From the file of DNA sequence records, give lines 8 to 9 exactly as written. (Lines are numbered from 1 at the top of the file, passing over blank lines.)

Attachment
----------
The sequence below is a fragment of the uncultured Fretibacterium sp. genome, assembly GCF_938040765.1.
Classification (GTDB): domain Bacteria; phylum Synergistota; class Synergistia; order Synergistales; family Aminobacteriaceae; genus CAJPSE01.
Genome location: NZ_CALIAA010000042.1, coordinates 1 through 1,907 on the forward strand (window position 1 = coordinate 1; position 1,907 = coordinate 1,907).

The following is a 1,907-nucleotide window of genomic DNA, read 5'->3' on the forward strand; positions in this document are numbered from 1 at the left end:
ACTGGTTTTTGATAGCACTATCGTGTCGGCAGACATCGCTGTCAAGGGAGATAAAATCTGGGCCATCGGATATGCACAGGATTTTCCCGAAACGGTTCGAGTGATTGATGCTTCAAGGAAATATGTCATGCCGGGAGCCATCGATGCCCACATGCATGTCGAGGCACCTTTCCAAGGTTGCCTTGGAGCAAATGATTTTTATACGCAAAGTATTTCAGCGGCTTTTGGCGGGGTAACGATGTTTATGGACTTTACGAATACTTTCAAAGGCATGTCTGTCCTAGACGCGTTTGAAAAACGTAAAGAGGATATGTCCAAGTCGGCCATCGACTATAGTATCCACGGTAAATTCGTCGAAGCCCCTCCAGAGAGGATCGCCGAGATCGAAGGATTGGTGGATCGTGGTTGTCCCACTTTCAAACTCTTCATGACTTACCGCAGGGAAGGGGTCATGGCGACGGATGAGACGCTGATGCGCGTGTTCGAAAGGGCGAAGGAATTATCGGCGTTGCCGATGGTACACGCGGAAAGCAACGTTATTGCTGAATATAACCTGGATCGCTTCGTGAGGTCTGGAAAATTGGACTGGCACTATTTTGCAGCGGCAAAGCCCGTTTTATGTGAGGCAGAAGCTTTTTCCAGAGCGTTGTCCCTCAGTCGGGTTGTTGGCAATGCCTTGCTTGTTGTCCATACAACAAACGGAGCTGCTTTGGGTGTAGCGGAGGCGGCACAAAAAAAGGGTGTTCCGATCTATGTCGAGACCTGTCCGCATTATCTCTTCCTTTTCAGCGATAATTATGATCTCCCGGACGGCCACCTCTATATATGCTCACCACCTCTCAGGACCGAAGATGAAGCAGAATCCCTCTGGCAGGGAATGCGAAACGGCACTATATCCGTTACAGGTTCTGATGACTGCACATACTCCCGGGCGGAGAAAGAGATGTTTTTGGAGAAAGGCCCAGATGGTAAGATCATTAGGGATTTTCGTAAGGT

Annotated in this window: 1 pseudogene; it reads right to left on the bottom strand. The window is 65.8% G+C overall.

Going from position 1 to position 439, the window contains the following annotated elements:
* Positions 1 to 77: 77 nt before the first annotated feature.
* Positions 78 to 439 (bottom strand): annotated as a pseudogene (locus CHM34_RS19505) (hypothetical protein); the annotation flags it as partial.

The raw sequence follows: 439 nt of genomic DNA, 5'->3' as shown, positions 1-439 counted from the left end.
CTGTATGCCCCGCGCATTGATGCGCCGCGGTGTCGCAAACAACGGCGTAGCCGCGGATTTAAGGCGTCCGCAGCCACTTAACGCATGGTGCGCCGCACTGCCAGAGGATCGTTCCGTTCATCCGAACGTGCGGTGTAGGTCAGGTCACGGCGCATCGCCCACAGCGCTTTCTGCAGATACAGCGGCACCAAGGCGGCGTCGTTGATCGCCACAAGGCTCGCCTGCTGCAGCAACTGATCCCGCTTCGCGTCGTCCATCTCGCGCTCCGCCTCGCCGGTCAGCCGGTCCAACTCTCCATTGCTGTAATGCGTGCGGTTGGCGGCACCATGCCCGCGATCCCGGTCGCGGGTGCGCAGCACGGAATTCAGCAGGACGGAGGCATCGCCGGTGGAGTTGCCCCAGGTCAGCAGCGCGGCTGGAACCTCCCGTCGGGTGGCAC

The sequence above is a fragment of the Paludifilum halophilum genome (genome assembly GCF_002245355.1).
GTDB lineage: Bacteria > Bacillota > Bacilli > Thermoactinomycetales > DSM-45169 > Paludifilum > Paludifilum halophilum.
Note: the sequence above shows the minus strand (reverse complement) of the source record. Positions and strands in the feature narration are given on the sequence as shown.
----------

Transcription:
* Positions 1 to 77: 77 nt before the first annotated feature.
* Positions 78 to 439 (bottom strand): annotated as a pseudogene (locus CHM34_RS19505) (hypothetical protein); the annotation flags it as partial.